Because the blood is the means nature
provides for supplying nerves, organs
and tissues with nourishment, and
health and vigor oannot be expected
when the blood is thin and impure.
Hood's Sarsaparilla is the remedy for
this weakness, because" it enriches the
blood. It cures
Troubles by feeding the nerves upon
pure, rich blood. It overcomes that
tired feeling, creates an appetite and
gives refreshing sleep. If you want to
feel well you must have pure blood.
You may have pure blood and good
health by taking
The One True Blood-Purifier. All drpggista. JL
Hood'-*; Pilte cnre Llver ma "> easy •»
Mise G. Miller, fourth: Miss H. R. Daly, sec
ond; Miss L. Morrow, first primary; Misa I.
HUsted, kindergarten directress; Miss G. Col
ter, kindergarten assistant.
Humboldt School—J. C. Bryant, principal;
Miss R. U. Nott, eighthj_rade; Miss E- Thom
son, seventh; Miss M." Norton, seventh; Miss
E. Kelly, sixth; MLss it. Farley, fifth; Miss
C. Gundlach. fourth* Miss C. Mueller, third.
Miss C. McCornmcfc, third; Miss C. McGee
han, second; Mrs. H. Dora, second; Miss A.
Wheeler, first; Misr A. Kelly, first; Miss J.
W. Fisher, first primary; Miss G. King, kin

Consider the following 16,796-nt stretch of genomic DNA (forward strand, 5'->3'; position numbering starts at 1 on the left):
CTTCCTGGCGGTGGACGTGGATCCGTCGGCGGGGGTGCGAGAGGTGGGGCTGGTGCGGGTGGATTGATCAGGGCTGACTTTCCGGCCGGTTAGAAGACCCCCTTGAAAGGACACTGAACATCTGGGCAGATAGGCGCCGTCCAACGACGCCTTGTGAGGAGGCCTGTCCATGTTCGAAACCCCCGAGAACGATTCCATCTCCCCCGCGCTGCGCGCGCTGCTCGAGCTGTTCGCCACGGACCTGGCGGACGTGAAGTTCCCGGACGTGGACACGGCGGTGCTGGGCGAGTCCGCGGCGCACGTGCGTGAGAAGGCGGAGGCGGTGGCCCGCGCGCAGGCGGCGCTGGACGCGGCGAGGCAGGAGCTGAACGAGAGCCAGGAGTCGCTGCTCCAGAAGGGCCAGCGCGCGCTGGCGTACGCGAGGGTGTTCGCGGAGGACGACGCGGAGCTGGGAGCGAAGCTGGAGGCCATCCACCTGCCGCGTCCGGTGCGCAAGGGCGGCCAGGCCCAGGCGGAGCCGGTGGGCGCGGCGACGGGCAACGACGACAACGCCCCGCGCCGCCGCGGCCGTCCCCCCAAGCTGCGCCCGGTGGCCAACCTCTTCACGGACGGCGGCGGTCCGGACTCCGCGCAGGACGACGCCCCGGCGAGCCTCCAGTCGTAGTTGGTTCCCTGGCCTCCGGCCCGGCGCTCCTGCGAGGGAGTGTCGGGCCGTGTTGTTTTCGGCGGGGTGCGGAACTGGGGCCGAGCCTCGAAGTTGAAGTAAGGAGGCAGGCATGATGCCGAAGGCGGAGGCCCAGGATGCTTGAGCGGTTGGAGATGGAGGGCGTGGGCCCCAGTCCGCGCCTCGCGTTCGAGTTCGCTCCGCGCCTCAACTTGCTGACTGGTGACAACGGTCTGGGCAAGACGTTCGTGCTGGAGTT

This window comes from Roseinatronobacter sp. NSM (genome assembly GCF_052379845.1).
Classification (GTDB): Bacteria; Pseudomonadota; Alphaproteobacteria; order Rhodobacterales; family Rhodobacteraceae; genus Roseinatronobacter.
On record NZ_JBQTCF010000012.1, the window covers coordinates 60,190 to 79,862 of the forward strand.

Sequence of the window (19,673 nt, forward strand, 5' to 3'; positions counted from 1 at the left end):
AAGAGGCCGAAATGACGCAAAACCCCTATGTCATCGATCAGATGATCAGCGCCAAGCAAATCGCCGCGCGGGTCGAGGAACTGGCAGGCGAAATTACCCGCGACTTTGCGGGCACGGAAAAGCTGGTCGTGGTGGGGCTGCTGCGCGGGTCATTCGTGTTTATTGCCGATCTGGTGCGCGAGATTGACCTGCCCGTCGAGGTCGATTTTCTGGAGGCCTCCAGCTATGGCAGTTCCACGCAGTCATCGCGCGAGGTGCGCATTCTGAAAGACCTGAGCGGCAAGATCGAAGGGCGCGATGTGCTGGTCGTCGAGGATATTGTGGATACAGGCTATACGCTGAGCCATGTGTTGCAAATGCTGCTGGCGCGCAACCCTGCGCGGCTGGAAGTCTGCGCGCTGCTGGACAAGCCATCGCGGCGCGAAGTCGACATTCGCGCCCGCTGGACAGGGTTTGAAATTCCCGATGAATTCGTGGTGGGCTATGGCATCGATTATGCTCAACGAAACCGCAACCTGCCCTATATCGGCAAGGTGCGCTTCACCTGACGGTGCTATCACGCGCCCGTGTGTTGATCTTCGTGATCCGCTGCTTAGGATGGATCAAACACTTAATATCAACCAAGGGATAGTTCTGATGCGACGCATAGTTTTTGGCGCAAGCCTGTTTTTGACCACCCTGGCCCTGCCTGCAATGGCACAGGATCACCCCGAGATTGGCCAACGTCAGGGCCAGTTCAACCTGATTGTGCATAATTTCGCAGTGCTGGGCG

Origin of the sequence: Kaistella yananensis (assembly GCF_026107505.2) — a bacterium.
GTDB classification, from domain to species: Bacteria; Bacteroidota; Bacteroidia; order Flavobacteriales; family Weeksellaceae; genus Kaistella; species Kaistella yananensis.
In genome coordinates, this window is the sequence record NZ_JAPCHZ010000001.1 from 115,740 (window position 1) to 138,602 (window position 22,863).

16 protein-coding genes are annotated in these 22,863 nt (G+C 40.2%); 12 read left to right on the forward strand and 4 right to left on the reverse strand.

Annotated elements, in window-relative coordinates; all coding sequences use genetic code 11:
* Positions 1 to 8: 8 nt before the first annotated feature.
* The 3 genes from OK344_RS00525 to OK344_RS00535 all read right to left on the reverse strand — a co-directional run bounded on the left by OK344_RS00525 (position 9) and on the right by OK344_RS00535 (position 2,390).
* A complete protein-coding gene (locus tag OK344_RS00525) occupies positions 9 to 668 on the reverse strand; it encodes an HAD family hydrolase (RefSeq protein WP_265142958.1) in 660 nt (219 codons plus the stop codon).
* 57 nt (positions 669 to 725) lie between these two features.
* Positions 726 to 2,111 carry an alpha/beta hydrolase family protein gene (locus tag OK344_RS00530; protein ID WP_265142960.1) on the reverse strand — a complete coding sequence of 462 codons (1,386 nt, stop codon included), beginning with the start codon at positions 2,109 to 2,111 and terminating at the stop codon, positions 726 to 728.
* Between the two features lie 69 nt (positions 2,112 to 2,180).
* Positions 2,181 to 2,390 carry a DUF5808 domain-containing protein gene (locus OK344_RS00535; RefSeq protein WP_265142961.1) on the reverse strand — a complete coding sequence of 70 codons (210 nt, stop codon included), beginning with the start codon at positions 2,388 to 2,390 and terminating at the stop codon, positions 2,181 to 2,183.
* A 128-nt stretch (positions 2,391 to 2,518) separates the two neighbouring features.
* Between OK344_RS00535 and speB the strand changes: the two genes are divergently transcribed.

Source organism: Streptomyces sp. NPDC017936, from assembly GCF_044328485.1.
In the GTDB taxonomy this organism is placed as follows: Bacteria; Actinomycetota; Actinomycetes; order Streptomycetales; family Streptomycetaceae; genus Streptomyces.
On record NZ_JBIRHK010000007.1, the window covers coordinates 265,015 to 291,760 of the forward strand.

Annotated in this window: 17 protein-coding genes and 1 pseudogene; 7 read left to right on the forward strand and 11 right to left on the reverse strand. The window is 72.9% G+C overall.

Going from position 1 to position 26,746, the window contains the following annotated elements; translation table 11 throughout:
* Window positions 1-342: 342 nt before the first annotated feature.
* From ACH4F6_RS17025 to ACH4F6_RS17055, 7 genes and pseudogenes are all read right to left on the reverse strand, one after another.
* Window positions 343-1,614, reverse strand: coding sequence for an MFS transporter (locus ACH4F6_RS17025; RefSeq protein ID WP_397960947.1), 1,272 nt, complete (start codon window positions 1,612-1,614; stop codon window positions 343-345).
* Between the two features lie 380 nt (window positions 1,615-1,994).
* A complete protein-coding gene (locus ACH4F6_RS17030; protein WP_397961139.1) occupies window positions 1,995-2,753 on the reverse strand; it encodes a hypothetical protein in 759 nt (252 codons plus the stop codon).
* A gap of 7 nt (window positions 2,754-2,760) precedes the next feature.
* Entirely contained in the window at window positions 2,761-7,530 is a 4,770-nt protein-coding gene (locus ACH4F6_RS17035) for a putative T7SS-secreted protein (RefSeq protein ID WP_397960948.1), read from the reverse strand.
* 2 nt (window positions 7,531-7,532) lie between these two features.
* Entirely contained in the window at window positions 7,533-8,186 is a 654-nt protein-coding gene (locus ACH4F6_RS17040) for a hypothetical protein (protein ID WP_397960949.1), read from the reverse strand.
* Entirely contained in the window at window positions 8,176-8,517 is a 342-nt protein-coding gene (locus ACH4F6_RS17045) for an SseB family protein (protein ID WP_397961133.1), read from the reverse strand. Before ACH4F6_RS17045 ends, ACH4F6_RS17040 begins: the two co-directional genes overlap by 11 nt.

dergarten directress; Miss A. Williams, kin
dergarten assistant.
Douglas School— H-r-T , principal; Miss
_ M. Ickler, eightlHlra-e; Miss B. I. Chaplh,
sixth; Mrs. A. P. Bell, fourth; Miss T. Dit
trich, third; Miss C: "Baer, second; Miss E.
Callahan, first primary; Miss I. Husted, kin
dergarten 1 directress';* Miss G. Colver, kinder
garten assistant. 9
Hendricks School—B. G. Eaton, principal;
Miss M. O'Connor.-! eighth grade; Miss Z.
Judd. sixth; Miss N. Buckley, fifth; Miss C.
Kauffmann. fourth; JUiss C. Miller, fourth;
Miss K. Delaney, third; Miss M. Ganser,
third; Miss A. O'Net IK second; Miss N. Des
mond, second; Miss M.'Slavin, first; Miss L.
Robinson, first primary; Miss K. Hancke,
kindergarten directress; Miss Grace King,
kindergarten assistant.
Nelll School—Mrs. Whitman, principal:
Miss Julia Spates, fifth .grade; Miss May